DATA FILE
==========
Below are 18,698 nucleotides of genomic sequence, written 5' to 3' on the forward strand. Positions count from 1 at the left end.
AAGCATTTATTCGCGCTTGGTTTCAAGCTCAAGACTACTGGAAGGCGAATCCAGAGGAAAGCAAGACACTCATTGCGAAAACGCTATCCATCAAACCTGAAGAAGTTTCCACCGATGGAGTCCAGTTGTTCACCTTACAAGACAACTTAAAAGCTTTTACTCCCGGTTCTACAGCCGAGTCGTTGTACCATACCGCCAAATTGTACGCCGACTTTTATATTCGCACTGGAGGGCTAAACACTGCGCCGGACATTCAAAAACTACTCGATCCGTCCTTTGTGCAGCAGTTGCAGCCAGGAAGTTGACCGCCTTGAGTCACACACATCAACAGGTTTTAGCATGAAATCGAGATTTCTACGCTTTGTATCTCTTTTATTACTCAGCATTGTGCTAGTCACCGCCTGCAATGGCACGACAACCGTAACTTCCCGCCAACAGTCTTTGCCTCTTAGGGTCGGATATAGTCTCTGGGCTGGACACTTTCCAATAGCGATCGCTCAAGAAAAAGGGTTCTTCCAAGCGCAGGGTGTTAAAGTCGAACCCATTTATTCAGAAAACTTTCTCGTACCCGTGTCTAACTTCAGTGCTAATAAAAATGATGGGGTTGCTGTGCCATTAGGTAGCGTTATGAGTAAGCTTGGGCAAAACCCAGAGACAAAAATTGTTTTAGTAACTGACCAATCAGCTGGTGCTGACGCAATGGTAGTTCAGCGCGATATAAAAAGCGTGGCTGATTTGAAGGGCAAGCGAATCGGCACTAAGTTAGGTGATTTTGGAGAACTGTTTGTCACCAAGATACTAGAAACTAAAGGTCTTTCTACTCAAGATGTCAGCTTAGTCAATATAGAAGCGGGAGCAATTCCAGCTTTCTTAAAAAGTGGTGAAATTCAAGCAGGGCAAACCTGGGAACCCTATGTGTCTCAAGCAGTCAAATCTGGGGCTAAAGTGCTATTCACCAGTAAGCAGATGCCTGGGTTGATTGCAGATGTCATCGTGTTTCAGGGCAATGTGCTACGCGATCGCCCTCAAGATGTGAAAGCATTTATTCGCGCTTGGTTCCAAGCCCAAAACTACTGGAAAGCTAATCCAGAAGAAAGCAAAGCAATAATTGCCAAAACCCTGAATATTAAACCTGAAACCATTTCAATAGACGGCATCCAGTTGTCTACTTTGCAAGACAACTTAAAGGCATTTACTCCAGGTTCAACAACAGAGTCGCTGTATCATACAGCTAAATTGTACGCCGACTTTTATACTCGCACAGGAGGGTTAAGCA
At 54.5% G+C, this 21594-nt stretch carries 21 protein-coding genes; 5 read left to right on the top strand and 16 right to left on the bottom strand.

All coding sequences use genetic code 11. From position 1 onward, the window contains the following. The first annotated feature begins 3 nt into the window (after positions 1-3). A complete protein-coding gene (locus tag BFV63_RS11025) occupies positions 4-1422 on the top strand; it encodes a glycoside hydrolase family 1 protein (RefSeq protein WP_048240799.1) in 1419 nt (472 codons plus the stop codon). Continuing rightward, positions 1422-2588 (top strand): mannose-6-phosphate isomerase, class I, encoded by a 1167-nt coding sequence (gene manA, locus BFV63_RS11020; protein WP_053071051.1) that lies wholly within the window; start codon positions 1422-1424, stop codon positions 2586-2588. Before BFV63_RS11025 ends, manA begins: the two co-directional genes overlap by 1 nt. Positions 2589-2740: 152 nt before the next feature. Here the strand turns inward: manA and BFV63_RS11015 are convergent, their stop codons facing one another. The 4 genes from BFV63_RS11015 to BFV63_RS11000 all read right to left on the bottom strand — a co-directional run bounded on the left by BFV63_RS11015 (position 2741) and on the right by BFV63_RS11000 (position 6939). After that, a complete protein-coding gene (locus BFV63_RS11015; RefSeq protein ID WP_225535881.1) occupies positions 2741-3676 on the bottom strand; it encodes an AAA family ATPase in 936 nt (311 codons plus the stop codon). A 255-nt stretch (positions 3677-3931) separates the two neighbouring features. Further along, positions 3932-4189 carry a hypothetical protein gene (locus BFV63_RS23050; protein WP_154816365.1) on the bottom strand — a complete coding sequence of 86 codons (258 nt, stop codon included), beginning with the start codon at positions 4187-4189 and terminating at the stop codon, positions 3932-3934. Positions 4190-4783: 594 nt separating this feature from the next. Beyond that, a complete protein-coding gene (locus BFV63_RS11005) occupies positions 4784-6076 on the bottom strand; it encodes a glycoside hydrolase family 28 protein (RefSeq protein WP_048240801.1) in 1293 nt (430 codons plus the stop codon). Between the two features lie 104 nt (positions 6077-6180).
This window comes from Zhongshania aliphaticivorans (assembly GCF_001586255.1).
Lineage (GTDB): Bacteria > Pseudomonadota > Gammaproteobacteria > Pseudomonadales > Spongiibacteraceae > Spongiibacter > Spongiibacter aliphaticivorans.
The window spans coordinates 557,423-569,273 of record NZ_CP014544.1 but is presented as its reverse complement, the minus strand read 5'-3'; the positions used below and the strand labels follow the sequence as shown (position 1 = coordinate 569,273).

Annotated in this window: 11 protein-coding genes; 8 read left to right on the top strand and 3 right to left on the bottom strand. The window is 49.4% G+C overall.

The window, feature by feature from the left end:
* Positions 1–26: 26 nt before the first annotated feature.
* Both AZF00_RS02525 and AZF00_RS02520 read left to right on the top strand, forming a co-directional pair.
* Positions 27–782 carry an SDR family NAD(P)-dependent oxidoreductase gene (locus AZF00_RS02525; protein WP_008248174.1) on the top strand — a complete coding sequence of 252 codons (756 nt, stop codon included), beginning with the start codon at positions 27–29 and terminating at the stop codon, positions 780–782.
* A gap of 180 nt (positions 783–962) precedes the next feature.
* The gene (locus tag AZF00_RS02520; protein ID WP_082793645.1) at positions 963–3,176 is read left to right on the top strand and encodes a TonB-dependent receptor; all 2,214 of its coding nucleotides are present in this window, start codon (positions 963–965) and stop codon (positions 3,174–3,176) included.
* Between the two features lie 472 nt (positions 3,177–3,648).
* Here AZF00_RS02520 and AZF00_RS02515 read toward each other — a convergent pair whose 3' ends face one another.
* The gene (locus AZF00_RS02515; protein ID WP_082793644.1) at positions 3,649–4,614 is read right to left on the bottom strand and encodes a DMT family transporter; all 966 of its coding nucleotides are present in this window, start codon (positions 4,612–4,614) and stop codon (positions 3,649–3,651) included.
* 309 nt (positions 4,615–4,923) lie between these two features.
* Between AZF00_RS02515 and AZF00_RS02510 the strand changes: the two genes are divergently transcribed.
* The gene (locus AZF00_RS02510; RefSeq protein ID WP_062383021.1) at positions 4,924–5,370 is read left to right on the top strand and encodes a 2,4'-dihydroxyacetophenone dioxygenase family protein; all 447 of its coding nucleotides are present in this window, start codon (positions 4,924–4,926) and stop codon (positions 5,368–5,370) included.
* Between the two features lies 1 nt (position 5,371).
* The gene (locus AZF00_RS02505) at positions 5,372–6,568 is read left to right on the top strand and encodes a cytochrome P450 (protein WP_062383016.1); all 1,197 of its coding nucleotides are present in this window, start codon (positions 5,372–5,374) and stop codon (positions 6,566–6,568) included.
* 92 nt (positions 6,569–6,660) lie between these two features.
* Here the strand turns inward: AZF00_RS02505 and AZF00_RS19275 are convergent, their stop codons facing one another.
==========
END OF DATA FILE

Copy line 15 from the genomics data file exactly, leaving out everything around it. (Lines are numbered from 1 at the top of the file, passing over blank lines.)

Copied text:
* Between the two features lie 472 nt (positions 3,177–3,648).